Ottawa bedroom dwellers terrorized by bats


Big brown bats flying around in bedrooms have Ottawans sheeting themselves.

Warm weather coupled with the increased number of juvenile bats learning to fly on their own has meant an upsurge in bat calls this month for animal and pest removal company Humane Wildlife Control.

“On average, we are doing about 20 bat jobs a day in the Ottawa area and about 50 a day, company-wide,” said vice-president Marc Chubb.

It’s the earliest they’ve ever seen the flying mammals.

While most of the local calls are between Kanata and Orléans, they’re also handling inquiries from Mississippi Mills, Crysler, and Cornwall.

City staff have had only five calls related to bats this year, spokesman Michael Fitzpatrick confirmed Thursday.

The bats were born in the spring, Chubb explained, and “throughout July are learning how to fly as they mature to adulthood.”

Bats are nocturnal, sleep all day inside the exterior walls and attics of homes, and enjoy a constant temperature as they snooze, he said.

With drastic increases in temperature throughout the day during summer, “the bats start walking in their sleep in the walls of the home, looking for a cooler place to roost,” said Chubb.

“When they wake up early in the evening, they are lost and confused and can’t find their way back the way they came and often end up finding ways into the living space of the home, looking for a way out.”

Enter the perturbed homeowner, who generally discovers the bat flying around his or her bedroom as they cower under the covers.

Chubb remembers a funny moment from when the Rough Riders were still in town.

He got a call at 2 a.m. from a homeowner who was awakend by a bat in his bedroom.

“And he’s this 300-lb. gorilla sitting in his driveway with his wife and two kids, and he’s petrified to go inside the house,” said Chubb.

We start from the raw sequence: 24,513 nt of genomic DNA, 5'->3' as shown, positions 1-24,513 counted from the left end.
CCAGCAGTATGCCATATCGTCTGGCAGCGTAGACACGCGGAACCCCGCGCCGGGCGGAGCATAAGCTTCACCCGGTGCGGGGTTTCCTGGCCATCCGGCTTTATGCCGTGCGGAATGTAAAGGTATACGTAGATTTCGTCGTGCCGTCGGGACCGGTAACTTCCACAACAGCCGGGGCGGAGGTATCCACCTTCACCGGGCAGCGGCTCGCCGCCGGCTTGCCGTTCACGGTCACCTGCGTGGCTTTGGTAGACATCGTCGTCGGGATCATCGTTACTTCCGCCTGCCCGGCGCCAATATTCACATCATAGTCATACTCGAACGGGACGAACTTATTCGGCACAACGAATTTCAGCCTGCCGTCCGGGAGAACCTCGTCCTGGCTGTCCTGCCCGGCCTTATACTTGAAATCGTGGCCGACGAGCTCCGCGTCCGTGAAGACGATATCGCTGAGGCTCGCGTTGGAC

“And I showed up, you know, little skinny me, to catch his bat for him. And the first thing he said is, ‘You’re not going to wear a suit? Where’s your helmet? Where’s all your protective gear?’ ”

Chubb was toting a pair of leather gloves and a flashlight.

“And literally 30 seconds later, I walked out with the bat in my hand and let the bat go, and he was a little bit embarrassed.”


  • Bats would rather eat mosquitoes than go in your hair or suck your blood.
  • “A bat can eat half to its full weight in bugs, every single night,” said Humane Wildlife Control vice-president Marc Chubb.
  • Bats are linked with serious health problems. When bat droppings accumulate, they can cause a disease called histoplasmosis, which is airborne and characterized by flu-like symptoms, said Chubb.
  • Bats are a carrier of rabies. “A bat can bite you and leave absolutely no trace,” said Chubb. If you wake up with a bat in your home and don’t know if it has bitten anyone, keep an eye on it. “You should get a jar, catch the bat or call a professional, keep the jar, and call the health department.”
  • If you’re bitten, immediately wash the bite or scratch with soap and warm water, or hand sanitizer. See your doctor or go to the nearest hospital for treatment
  • In Ontario, rabid bats accounted for 24 cases in 2011
  • From 2001-05, 314 bats were confirmed with rabies
  • Dracula is the most famous bat in literary history.
  • Gabriel Val Helsing is the most famous bat-exterminator in literary history.

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